By O. C. Birdweil
“Every scripture inspired of God is also profitable for teaching, for reproof, for correction, for instruction which is in righteousness: that the man of God may be complete, furnished completely unto every good work” (2 Tim. 3:16,17).
This passage by Paul clearly shows what is to be preached by the gospel preacher and what such preaching will accomplish. Inspired scripture is to be taught and such scripture will furnish completely unto every good work. This is profitable preaching. In the face of this plain passage, however, some will preach that not found in scripture, and will often affirm that scripture is not even relevant in out age and should be renovated.
Somewhere there was given a listing of several kinds of preaching that is unprofitable. Since not only the hearer, but also the preacher, has an obligation before God in the matter it might be good to consider what is involved in unprofitable preaching that it might be avoided.
(1) Preaching that makes the hearer think there is nothing for one to do is unprofitable. There is much of this kind being done. Peter, however, did not do this kind of preaching. He said, “Save yourselves from this crooked generation” (Acts 2:40). Jesus said, “Not every one that saith unto me, Lord, Lord, shall enter into the kingdom of heaven; but he that doeth the will of my Father who is in heaven” (Matt. 7:21). Some of these modern day preachers, no doubt, would have taken the Lord and Peter aside and have told them they should not do such teaching. They would have rebuked them for telling people to do something that they might enter the kingdom and be saved! Also, the Hebrew writer said that Jesus, “having been made perfect. . . . became unto all them that obey him the author of eternal salvation” (Heb. 5:9). Obedience is necessary in order to receive it. Any other kind of preaching is unprofitable. Think about these passages when you hear your preacher talk about there being nothing for man to do to be saved.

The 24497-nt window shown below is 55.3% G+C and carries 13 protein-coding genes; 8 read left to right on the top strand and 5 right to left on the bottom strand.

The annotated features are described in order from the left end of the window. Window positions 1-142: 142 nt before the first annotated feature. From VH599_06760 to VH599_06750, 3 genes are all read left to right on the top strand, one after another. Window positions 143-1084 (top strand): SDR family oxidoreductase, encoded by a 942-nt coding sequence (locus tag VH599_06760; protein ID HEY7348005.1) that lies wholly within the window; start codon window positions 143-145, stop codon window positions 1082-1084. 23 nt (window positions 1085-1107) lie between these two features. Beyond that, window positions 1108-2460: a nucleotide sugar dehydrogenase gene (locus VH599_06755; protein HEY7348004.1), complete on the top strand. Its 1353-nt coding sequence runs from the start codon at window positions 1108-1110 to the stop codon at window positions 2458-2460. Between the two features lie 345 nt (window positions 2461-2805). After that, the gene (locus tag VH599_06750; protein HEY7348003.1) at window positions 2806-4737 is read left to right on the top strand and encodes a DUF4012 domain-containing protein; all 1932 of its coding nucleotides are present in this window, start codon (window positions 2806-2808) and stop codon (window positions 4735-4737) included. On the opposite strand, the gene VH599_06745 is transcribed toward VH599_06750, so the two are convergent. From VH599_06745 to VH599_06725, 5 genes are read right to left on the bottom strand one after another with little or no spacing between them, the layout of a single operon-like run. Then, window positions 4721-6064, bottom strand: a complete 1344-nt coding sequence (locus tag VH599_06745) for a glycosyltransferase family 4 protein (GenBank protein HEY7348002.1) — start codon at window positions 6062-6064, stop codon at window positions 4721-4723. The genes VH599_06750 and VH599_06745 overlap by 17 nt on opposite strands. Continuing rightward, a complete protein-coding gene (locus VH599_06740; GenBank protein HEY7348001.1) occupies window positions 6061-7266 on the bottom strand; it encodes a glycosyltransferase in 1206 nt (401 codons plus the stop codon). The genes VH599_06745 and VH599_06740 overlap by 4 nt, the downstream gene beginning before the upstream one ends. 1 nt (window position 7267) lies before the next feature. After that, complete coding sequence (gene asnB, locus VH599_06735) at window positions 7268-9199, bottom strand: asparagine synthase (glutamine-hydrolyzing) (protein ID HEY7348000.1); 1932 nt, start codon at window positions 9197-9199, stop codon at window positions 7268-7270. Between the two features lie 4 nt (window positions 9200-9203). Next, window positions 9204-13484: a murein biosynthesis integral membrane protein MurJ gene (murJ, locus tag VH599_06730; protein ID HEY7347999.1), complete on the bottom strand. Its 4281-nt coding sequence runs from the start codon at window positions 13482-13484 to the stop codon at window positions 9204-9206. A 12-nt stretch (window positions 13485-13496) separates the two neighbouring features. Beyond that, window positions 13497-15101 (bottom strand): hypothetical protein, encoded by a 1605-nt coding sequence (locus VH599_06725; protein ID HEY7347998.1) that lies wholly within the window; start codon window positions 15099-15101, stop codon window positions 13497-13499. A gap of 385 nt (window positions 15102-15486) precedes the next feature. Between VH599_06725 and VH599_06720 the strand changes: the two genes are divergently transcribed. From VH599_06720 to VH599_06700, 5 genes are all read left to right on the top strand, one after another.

(2) Preaching that scratches the itching ears is unprofitable. Paul said, “For the time will come when they will not endure the sound doctrine; but, having itching ears, will heap to themselves teachers after their own lusts; and will turn away their ears from the truth, and turn aside unto fables” (2 Tim. 4:3,4). Some people ask for advice but are offended when it is given; that is, if it is opposed to what they wanted. They did not want advice at all. The wanted someone to concur in their judgment. This is the way it is with the religionist with itching ears. He wants a preacher, not to preach it like it is, but to preach it the way he would like for it to be. This kind of preaching is not only unprofitable, but it will lead ultimately to hell. Such men turn away their ears from the truth.
(3) Preaching that only excites the hearers is unprofitable preaching. Surely the hearer must be excited. Emotions are to be touched in conversion, but possibly not in the way most people think. Apparently some feel that one who becomes hysterical and acts irrationally has been saved. Hence, rather than preach the truth of the gospel to reasonable men and women, some preachers try to stir the emotions. They tell their favorite emotional tales, stir to a high pitch, and bring on some sort of emotional convulsion. But when all this is done, the one is still unsaved unless the gospel of Jesus Christ is obeyed from the heart. People need to know that there are facts to be believed, commands to be obeyed, and promises to be received.